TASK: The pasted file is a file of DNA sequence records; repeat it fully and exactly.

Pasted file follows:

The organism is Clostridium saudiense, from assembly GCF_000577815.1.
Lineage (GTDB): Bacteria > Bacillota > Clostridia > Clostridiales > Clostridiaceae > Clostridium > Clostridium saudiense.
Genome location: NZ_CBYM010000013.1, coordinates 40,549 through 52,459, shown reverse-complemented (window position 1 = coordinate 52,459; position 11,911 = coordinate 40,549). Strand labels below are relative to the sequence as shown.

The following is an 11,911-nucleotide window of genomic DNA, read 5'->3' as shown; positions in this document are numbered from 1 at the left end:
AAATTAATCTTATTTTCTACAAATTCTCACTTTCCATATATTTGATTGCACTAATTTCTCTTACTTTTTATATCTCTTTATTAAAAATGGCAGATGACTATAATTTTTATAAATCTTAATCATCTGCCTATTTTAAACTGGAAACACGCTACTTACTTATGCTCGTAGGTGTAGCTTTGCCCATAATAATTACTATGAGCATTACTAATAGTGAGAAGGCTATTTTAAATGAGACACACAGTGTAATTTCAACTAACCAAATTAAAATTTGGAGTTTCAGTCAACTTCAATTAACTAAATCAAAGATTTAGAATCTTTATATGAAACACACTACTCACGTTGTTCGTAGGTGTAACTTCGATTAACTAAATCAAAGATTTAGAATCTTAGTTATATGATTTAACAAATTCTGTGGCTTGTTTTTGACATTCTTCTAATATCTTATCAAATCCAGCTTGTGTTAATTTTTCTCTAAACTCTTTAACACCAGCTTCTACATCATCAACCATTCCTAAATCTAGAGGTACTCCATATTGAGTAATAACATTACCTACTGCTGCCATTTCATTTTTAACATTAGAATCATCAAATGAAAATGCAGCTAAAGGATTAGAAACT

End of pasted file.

The organism is Clostridium saudiense, from assembly GCF_000577815.1.
Lineage (GTDB): Bacteria > Bacillota > Clostridia > Clostridiales > Clostridiaceae > Clostridium > Clostridium saudiense.
Genome location: NZ_CBYM010000013.1, coordinates 40,549 through 52,459, shown reverse-complemented (window position 1 = coordinate 52,459; position 11,911 = coordinate 40,549). Strand labels below are relative to the sequence as shown.

The following is an 11,911-nucleotide window of genomic DNA, read 5'->3' as shown; positions in this document are numbered from 1 at the left end:
AAATTAATCTTATTTTCTACAAATTCTCACTTTCCATATATTTGATTGCACTAATTTCTCTTACTTTTTATATCTCTTTATTAAAAATGGCAGATGACTATAATTTTTATAAATCTTAATCATCTGCCTATTTTAAACTGGAAACACGCTACTTACTTATGCTCGTAGGTGTAGCTTTGCCCATAATAATTACTATGAGCATTACTAATAGTGAGAAGGCTATTTTAAATGAGACACACAGTGTAATTTCAACTAACCAAATTAAAATTTGGAGTTTCAGTCAACTTCAATTAACTAAATCAAAGATTTAGAATCTTTATATGAAACACACTACTCACGTTGTTCGTAGGTGTAACTTCGATTAACTAAATCAAAGATTTAGAATCTTAGTTATATGATTTAACAAATTCTGTGGCTTGTTTTTGACATTCTTCTAATATCTTATCAAATCCAGCTTGTGTTAATTTTTCTCTAAACTCTTTAACACCAGCTTCTACATCATCAACCATTCCTAAATCTAGAGGTACTCCATATTGAGTAATAACATTACCTACTGCTGCCATTTCATTTTTAACATTAGAATCATCAAATGAAAATGCAGCTAAAGGATTAGAAACT